How Does the Flint Water Crisis Affect North Texas?

In recent news, Flint, Mich. made national and international headlines when it was revealed that their water had been contaminated with toxic levels of lead. According to recent news reports, the city’s state-appointed emergency manager made a cost-saving decision in April 2014 to switch its drinking water source from Detroit managed Lake Huron supply to the Flint River, a water source known by locals for its heavy pollution.


Image source: Ron Fonger at

According to research from Virginia Tech University, the Flint River is 19 times more corrosive than Lake Huron. In the switch, the emergency manager and other officials did not make the proper chemical accommodations needed to adjust the pH levels and alkalinity of the water. Nearly half of the service lines to homes in Flint are made of lead, so the addition of a highly corrosive water source appears to have caused the water to leach lead from pipes and fixtures.

Since then, thousands of people have been exposed to high levels of lead in their drinking water, including more than 8,000 children. Lead poisoning is even more dangerous for children who can absorb up to 70% of lead ingested compared to 20% in adults.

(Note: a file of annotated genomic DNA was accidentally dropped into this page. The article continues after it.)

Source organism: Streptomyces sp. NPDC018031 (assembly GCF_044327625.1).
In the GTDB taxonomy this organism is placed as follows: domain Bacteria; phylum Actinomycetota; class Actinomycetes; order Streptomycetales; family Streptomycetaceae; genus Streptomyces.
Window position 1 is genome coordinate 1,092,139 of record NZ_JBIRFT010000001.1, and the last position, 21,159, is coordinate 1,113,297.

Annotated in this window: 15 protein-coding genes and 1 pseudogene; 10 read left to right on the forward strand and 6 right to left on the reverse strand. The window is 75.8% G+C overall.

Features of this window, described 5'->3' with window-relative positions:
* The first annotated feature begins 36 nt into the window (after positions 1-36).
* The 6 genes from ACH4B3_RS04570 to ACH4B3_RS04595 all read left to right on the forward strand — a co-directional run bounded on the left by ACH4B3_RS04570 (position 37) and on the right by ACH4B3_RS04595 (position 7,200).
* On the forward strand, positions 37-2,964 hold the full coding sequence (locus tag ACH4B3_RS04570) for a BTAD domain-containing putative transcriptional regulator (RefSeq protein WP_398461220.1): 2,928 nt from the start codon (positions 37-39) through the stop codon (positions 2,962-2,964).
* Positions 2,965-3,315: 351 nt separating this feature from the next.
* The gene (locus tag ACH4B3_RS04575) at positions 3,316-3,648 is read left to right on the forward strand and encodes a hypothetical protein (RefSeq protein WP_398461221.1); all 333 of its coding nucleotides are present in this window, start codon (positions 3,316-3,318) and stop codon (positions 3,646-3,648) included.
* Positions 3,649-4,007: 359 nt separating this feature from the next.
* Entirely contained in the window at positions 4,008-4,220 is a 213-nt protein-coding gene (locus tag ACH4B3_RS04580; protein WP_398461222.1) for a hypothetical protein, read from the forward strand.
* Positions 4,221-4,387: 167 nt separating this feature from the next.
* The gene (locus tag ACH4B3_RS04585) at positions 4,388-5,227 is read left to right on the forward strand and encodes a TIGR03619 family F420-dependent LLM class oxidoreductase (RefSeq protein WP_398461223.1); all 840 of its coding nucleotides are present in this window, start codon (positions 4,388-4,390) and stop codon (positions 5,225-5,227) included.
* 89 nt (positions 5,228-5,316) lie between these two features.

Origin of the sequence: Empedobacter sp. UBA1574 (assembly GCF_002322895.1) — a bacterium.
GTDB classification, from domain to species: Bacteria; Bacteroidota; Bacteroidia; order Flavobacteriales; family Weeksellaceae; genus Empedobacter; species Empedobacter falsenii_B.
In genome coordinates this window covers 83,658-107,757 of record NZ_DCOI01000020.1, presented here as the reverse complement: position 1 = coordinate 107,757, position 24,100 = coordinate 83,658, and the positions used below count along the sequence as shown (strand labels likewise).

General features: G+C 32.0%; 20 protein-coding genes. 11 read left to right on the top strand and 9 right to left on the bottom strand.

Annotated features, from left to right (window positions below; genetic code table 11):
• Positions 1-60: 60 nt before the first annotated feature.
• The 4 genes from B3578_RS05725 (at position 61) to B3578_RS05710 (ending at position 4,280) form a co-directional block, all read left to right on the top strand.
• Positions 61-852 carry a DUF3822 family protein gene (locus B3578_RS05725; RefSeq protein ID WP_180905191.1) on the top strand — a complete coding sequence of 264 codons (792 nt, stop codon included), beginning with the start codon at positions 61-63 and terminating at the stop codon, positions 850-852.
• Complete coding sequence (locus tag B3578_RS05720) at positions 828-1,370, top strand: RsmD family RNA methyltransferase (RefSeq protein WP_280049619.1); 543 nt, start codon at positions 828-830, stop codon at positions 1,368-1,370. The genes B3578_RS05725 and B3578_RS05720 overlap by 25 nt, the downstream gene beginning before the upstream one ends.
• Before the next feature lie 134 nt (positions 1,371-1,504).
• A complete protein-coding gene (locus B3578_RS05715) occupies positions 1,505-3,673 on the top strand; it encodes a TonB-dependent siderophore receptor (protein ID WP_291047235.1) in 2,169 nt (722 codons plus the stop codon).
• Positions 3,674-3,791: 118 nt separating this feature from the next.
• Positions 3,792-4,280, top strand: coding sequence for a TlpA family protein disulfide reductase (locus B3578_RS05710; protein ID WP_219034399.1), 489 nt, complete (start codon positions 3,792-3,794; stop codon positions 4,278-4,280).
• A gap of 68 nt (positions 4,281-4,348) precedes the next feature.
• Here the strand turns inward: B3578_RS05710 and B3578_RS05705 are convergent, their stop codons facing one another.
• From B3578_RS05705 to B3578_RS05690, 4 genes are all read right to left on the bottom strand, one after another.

So what does this mean for North Texans? Is our water safe? The short answer is yes – our water is safe. Not only is our water safe, it also meets or exceeds all federal and state water quality standards.

We test our water continuously. Some tests are conducted weekly, daily, hourly and some even in 15 minutes increments, depending on the test needed. In fact, we conduct more than 250,000 water quality tests per year – an average of 685 tests per day! We do all this testing routinely as part of the servics we have provided for our cities over the years. Our mission is, and always has been, to provide the region with the highest quality water and most dependable service at the lowest possible cost.

As the wholesale water provider to more than 1.6 million residents, our rate to the Member Cities we serve is $2.29 per thousand gallons of water – a rate that equates to only $0.0025 per gallon. The same amount of Starbucks coffee is 8000% more expensive at nearly $20 per gallon! The crisis in Flint, while tragic, serves as a reminder to us all that the real value of water isn’t just the end cost. The real value is in feeling secure that the water coming out of your tap is safe and that your service is reliable.

Leave a Reply

Your email address will not be published. Required fields are marked *

For security, use of Google's reCAPTCHA service is required which is subject to the Google Privacy Policy and Terms of Use.

I agree to these terms.